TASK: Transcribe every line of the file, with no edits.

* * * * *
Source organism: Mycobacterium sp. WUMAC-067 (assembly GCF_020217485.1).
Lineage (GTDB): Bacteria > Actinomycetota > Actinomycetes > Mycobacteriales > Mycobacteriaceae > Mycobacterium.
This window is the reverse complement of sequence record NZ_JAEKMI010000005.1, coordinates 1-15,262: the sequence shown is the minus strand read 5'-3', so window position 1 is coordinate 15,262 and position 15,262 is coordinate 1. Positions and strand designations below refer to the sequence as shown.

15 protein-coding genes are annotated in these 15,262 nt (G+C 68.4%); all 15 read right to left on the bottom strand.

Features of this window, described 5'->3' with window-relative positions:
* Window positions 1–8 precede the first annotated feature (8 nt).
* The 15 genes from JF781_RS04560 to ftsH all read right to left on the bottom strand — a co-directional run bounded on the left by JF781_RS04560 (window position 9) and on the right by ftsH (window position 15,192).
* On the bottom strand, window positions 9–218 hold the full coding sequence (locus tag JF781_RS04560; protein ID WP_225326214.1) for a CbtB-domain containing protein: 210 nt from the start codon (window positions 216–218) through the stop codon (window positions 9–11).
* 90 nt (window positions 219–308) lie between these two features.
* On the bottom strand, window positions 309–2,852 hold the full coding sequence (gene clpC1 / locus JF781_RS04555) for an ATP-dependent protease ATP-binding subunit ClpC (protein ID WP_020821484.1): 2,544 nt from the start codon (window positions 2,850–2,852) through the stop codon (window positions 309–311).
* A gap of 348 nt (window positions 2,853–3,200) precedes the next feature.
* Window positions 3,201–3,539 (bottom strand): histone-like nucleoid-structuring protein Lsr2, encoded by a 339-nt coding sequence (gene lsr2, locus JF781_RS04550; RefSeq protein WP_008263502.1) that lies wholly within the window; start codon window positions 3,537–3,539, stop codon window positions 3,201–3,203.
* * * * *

Source organism: Mycobacterium sp. WUMAC-067 (assembly GCF_020217485.1).
Lineage (GTDB): Bacteria > Actinomycetota > Actinomycetes > Mycobacteriales > Mycobacteriaceae > Mycobacterium.
This window is the reverse complement of sequence record NZ_JAEKMI010000005.1, coordinates 1-15,262: the sequence shown is the minus strand read 5'-3', so window position 1 is coordinate 15,262 and position 15,262 is coordinate 1. Positions and strand designations below refer to the sequence as shown.

15 protein-coding genes are annotated in these 15,262 nt (G+C 68.4%); all 15 read right to left on the bottom strand.

Features of this window, described 5'->3' with window-relative positions:
* Window positions 1–8 precede the first annotated feature (8 nt).
* The 15 genes from JF781_RS04560 to ftsH all read right to left on the bottom strand — a co-directional run bounded on the left by JF781_RS04560 (window position 9) and on the right by ftsH (window position 15,192).
* On the bottom strand, window positions 9–218 hold the full coding sequence (locus tag JF781_RS04560; protein ID WP_225326214.1) for a CbtB-domain containing protein: 210 nt from the start codon (window positions 216–218) through the stop codon (window positions 9–11).
* 90 nt (window positions 219–308) lie between these two features.
* On the bottom strand, window positions 309–2,852 hold the full coding sequence (gene clpC1 / locus JF781_RS04555) for an ATP-dependent protease ATP-binding subunit ClpC (protein ID WP_020821484.1): 2,544 nt from the start codon (window positions 2,850–2,852) through the stop codon (window positions 309–311).
* A gap of 348 nt (window positions 2,853–3,200) precedes the next feature.
* Window positions 3,201–3,539 (bottom strand): histone-like nucleoid-structuring protein Lsr2, encoded by a 339-nt coding sequence (gene lsr2, locus JF781_RS04550; RefSeq protein WP_008263502.1) that lies wholly within the window; start codon window positions 3,537–3,539, stop codon window positions 3,201–3,203.